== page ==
Udacity’s AI Product Manager — A review

Original article was published on Deep Learning on Medium

Udacity’s AI Product Manager — A review

I just finished Udacity’s AI Product Manager nanodegree. In this post, I share why I took the course and if I can recommend it.

My Profile

I always find it hard to read through reviews of online courses without knowing the profile of the person writing the review. Here we go:

I am a Product Manager and have worked in a few startups in different industries. I have studied Management but taught myself how to do (basic) coding. I have a large interest in machine learning and did Udacity’s Intro to Machine Learning two years ago, some Dataquest data science courses a while ago and generally followed e.g. Lex Friedman’s great AI podcast (highly recommended).


Working as a product manager, I wanted to know when & how to leverage machine learning for building better products. Therefore I was more interested in the why, rather than the how. I did not want to learn all the theoretical details of a specific machine learning algorithm, but rather wanted to learn how to decide whether machine learning might help me at to solve a business problem. Hence, I don’t want to become a data scientist myself since I have one in my team who will do a much better job on the how.

Analysing the offer of online courses about machine learning, there are so many courses and it really took me a while to find out which ones might fit my interest.

I clustered the courses by the profile they target: There are courses that target people working in Data Science, Programming and Business / Product / Other. While the first two categories have a larger overlap, courses of the third category clearly differ in terms of content.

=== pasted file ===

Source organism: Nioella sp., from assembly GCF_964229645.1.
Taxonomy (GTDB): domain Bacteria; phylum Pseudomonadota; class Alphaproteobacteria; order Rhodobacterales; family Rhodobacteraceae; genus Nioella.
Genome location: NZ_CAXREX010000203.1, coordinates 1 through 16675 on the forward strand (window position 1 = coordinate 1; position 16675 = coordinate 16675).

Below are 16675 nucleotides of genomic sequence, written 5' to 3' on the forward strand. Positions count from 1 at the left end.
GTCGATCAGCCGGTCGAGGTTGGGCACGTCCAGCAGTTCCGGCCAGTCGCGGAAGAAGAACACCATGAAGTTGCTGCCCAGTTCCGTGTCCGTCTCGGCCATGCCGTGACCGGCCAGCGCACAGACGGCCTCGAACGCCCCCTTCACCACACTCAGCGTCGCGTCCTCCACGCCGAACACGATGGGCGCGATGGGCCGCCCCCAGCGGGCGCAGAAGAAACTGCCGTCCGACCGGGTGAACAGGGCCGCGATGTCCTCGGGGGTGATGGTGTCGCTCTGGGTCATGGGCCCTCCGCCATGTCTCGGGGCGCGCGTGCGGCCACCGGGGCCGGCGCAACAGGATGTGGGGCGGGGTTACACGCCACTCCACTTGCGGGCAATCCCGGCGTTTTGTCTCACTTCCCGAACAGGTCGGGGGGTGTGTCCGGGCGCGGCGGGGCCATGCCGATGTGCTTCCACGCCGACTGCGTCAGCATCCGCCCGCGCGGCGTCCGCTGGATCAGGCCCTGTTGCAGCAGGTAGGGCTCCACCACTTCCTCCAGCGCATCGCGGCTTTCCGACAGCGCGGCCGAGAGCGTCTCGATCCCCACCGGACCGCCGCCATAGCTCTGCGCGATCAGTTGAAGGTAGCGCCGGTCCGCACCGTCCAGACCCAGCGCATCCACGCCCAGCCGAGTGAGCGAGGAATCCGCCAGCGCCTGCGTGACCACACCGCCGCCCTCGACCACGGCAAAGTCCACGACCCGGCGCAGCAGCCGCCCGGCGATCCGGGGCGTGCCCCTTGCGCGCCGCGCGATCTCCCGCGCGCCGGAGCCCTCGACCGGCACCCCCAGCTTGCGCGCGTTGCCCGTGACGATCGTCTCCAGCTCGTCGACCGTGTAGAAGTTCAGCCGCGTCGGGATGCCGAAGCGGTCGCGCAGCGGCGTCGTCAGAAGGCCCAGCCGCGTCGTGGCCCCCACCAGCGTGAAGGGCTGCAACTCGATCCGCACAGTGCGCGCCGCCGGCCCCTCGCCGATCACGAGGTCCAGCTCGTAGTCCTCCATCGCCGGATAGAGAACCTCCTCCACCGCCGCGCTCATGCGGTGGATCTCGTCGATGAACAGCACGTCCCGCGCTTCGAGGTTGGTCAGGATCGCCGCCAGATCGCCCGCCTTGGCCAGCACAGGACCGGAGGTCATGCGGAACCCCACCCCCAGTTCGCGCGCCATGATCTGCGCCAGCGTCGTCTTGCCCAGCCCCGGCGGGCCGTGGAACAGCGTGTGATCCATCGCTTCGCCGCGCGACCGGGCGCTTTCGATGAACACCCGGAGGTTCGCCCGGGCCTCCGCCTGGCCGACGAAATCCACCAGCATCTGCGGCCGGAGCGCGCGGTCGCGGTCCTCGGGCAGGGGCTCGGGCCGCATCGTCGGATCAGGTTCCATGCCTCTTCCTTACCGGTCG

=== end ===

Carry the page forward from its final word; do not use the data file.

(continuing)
Here a list of the courses I looked at — some of these courses seem to have a more hands-on, top-down approach(e.g. Fast AI) while others are more theoretical and bottom-up (e.g. deeplearning.ai).

Data Scientists


Business / Product Managers / Other

I decided to start with a course of the last category and then potentially do a more hands-on course afterwards. While deeplearning.ai’s AI for everyone course looked too basic for me, the MIT Sloan course was simply too expensive. Remaining, there were two Udacity Degrees, one targeting business leaders one targeting product managers. You can find a comparison of both degrees here:

It took me a while to decide which of the two to take. Since both programmes are very short (I get to that), I wish there was a programme covering both, since the product manager is the owner of the business case anyway.

Course Review: AI Product Manager (Udacity)

Let’s finally talk about the course: The AI Product Manager nanodegree from Udacity.

It targets Product Managers, more specifically Product Owners in an agile team who want to know how to leverage machine learning for their problem space & product landscape.

The degree has four parts. While the first part is only theory, the other parts have some theory and also a challenge where you have to hand in an assignment.

First part: Introduction to AI in business

Theory: It runs through the elementary concepts of machine learning, such as un/supervised learning, reinforcement learning, neural networks. Each topic is only about 5min, so don’t expect to get to the details. However, it gives a nice overview of the concepts and shows in which industries and for this user cases machine learning typcially is applied.

Review: I knew most of the content already but still really liked the introduction.

Part 1: The concepts and applications of machine learning. The additional links were quite useful.

Second part: Creating a dataset